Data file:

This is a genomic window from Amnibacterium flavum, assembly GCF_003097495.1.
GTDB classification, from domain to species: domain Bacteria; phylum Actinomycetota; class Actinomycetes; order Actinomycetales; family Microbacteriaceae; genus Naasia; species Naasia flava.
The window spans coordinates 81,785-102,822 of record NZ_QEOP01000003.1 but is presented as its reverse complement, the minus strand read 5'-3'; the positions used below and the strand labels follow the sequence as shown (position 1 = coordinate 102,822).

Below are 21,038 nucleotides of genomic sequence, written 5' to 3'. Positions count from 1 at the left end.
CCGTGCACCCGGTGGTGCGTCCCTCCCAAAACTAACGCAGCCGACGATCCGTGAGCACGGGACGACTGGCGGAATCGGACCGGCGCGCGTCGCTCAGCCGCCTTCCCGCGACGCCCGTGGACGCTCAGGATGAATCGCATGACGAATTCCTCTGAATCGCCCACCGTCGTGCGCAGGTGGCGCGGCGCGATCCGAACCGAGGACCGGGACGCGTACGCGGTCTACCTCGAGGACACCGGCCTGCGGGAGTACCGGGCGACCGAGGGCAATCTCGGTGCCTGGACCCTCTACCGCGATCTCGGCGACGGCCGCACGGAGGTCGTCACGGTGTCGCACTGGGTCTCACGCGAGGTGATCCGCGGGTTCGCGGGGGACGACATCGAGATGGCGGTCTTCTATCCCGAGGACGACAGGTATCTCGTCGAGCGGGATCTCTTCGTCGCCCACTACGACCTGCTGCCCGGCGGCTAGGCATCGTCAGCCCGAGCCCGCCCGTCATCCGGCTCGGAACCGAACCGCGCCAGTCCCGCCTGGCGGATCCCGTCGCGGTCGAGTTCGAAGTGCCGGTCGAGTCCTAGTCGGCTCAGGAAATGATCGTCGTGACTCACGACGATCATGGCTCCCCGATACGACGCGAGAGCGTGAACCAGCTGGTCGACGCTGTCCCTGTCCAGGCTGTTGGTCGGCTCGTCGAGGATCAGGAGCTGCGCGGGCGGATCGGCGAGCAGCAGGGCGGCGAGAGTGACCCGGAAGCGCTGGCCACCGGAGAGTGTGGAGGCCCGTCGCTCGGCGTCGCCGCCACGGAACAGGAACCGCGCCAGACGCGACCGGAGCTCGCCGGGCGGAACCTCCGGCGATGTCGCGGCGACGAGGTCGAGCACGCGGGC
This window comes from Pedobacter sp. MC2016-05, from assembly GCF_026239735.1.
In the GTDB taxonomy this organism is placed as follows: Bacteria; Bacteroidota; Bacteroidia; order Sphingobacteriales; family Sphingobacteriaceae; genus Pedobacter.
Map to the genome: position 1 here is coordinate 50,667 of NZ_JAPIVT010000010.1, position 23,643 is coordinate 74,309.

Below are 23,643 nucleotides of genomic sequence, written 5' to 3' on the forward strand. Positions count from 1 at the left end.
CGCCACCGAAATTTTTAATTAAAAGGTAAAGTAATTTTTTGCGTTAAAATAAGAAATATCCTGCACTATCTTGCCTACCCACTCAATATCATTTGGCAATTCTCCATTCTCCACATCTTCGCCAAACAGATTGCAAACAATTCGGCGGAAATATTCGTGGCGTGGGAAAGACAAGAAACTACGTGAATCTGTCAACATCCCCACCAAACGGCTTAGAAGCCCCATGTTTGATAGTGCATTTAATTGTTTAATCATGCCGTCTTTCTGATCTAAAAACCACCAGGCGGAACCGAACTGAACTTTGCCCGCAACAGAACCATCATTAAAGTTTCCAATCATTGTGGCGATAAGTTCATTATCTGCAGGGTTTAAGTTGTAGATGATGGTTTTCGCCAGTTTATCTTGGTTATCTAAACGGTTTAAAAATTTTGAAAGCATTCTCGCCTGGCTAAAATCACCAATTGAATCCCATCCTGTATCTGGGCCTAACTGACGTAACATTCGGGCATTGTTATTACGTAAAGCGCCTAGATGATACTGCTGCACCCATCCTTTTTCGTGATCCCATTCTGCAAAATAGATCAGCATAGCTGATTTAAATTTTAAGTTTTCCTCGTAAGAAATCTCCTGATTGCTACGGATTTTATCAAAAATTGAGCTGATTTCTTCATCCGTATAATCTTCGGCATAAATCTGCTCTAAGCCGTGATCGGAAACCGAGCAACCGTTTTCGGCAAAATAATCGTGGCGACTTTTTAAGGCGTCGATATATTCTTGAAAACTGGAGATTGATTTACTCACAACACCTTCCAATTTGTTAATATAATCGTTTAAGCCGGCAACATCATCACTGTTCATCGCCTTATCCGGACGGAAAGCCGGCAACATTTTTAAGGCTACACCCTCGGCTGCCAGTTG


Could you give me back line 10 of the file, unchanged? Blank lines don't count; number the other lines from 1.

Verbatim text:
CGCCACCGAAATTTTTAATTAAAAGGTAAAGTAATTTTTTGCGTTAAAATAAGAAATATCCTGCACTATCTTGCCTACCCACTCAATATCATTTGGCAATTCTCCATTCTCCACATCTTCGCCAAACAGATTGCAAACAATTCGGCGGAAATATTCGTGGCGTGGGAAAGACAAGAAACTACGTGAATCTGTCAACATCCCCACCAAACGGCTTAGAAGCCCCATGTTTGATAGTGCATTTAATTGTTTAATCATGCCGTCTTTCTGATCTAAAAACCACCAGGCGGAACCGAACTGAACTTTGCCCGCAACAGAACCATCATTAAAGTTTCCAATCATTGTGGCGATAAGTTCATTATCTGCAGGGTTTAAGTTGTAGATGATGGTTTTCGCCAGTTTATCTTGGTTATCTAAACGGTTTAAAAATTTTGAAAGCATTCTCGCCTGGCTAAAATCACCAATTGAATCCCATCCTGTATCTGGGCCTAACTGACGTAACATTCGGGCATTGTTATTACGTAAAGCGCCTAGATGATACTGCTGCACCCATCCTTTTTCGTGATCCCATTCTGCAAAATAGATCAGCATAGCTGATTTAAATTTTAAGTTTTCCTCGTAAGAAATCTCCTGATTGCTACGGATTTTATCAAAAATTGAGCTGATTTCTTCATCCGTATAATCTTCGGCATAAATCTGCTCTAAGCCGTGATCGGAAACCGAGCAACCGTTTTCGGCAAAATAATCGTGGCGACTTTTTAAGGCGTCGATATATTCTTGAAAACTGGAGATTGATTTACTCACAACACCTTCCAATTTGTTAATATAATCGTTTAAGCCGGCAACATCATCACTGTTCATCGCCTTATCCGGACGGAAAGCCGGCAACATTTTTAAGGCTACACCCTCGGCTGCCAGTTG